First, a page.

Tesla crashed on a test drive while AutoPilot engaged. Nobody got hurt. But the minor incident gives us a plenty to think about.
Earlier this week, I came across a report about a Tesla’s AutoPilot crash. It appeared on Tesla Motors Club’s site, posted by a Tesla fan planning to purchase a car.
The user’s post on the web site’s forum read:
I was on the last day of my 7-day deposit period. I was really excited about the car. So I took my friend to a local Tesla store and we went for a drive. AP [AutoPilot] was engaged. As we went up a hill, the car was NOT slowing down approaching a red light at 50 mph. The salesperson suggested that my friend not brake, letting the system do the work. It didn’t. The car in front of us had come to a complete stop. The salesperson then said, “brake!” Full braking didn’t stop the car in time and we rear-ended the car in front of us HARD. All airbags deployed. The car was totaled. I have heard from a number of AP owners that there are limitations to the system (of course) but, wow! The purpose of this post isn’t to assign blame, but I mention this for the obvious reason that AP isn’t autonomous and it makes sense to have new drivers use this system in very restricted circumstances before activating it in a busy urban area.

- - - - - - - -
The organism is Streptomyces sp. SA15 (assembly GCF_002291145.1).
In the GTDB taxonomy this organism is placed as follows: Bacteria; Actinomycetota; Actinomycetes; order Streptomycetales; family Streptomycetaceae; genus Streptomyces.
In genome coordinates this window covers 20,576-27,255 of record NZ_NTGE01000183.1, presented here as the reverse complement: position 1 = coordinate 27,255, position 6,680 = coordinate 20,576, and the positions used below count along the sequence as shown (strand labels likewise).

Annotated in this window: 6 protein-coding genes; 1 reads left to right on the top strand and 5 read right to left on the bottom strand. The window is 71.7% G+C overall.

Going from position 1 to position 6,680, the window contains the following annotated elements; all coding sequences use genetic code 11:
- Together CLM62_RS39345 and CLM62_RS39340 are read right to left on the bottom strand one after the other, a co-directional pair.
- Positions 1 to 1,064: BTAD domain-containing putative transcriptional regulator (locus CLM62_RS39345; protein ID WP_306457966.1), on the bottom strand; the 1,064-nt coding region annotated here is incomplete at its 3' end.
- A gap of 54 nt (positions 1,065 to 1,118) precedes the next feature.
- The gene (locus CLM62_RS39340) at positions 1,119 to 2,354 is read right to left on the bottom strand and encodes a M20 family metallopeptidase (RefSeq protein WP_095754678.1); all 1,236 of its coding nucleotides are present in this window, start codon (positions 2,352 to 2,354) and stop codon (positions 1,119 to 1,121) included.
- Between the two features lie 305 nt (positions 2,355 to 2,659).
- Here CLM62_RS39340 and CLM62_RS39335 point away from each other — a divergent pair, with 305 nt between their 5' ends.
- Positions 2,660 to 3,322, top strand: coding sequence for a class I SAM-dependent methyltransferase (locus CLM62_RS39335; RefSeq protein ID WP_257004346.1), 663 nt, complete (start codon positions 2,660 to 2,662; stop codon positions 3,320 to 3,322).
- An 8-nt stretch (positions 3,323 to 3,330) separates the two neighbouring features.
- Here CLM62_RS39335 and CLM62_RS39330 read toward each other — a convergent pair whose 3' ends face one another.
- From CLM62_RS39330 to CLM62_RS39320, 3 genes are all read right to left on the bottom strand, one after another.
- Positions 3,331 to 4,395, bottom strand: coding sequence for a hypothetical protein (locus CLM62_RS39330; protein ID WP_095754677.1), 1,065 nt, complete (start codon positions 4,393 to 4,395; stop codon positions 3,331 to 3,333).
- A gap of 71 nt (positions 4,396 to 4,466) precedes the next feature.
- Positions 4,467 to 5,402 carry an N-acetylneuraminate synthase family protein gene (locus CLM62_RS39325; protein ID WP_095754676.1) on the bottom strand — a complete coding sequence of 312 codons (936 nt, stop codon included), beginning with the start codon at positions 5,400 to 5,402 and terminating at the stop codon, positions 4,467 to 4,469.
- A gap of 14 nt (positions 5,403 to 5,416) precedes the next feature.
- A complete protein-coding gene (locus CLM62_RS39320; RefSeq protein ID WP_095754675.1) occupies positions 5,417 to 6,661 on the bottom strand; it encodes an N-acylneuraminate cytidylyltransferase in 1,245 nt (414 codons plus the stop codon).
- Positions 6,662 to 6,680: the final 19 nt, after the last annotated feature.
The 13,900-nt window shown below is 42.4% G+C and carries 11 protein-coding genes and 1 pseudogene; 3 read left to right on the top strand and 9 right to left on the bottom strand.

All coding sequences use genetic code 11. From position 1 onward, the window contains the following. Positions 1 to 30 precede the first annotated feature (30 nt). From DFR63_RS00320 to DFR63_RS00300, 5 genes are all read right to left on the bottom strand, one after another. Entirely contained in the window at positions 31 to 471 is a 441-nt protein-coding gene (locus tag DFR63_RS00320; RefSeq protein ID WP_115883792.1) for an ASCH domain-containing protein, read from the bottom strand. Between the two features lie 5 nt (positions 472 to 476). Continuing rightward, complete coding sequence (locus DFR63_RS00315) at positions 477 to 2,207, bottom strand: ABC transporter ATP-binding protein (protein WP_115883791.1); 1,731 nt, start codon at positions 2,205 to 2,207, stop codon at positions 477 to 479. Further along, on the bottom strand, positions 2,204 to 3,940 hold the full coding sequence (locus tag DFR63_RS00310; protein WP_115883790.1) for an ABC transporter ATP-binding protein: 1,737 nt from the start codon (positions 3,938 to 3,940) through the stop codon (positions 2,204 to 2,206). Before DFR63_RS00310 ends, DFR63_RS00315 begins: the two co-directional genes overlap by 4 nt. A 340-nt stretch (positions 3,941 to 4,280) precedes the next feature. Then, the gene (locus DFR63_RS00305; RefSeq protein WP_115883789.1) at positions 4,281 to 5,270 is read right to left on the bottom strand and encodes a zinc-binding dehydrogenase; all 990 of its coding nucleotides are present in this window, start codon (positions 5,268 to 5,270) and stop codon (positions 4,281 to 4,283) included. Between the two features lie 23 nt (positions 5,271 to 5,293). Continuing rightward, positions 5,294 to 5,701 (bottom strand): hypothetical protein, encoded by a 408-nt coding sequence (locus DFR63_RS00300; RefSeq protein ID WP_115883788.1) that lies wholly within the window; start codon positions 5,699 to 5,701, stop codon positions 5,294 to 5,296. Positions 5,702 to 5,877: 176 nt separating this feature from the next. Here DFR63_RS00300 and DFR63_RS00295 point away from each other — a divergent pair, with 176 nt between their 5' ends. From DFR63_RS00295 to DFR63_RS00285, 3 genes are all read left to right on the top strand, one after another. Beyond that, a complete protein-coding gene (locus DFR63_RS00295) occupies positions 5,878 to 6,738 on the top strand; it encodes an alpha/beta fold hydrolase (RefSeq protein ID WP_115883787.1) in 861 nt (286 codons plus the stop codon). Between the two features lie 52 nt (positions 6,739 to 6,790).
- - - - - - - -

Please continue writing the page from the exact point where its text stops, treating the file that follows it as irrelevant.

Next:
Thankfully, nobody got hurt. This post got no traction in the media. No reporter appears to be following it up (except for this publication). This could have been easily filed under the rubric, “minor accidents,” the sort of news we all ignore.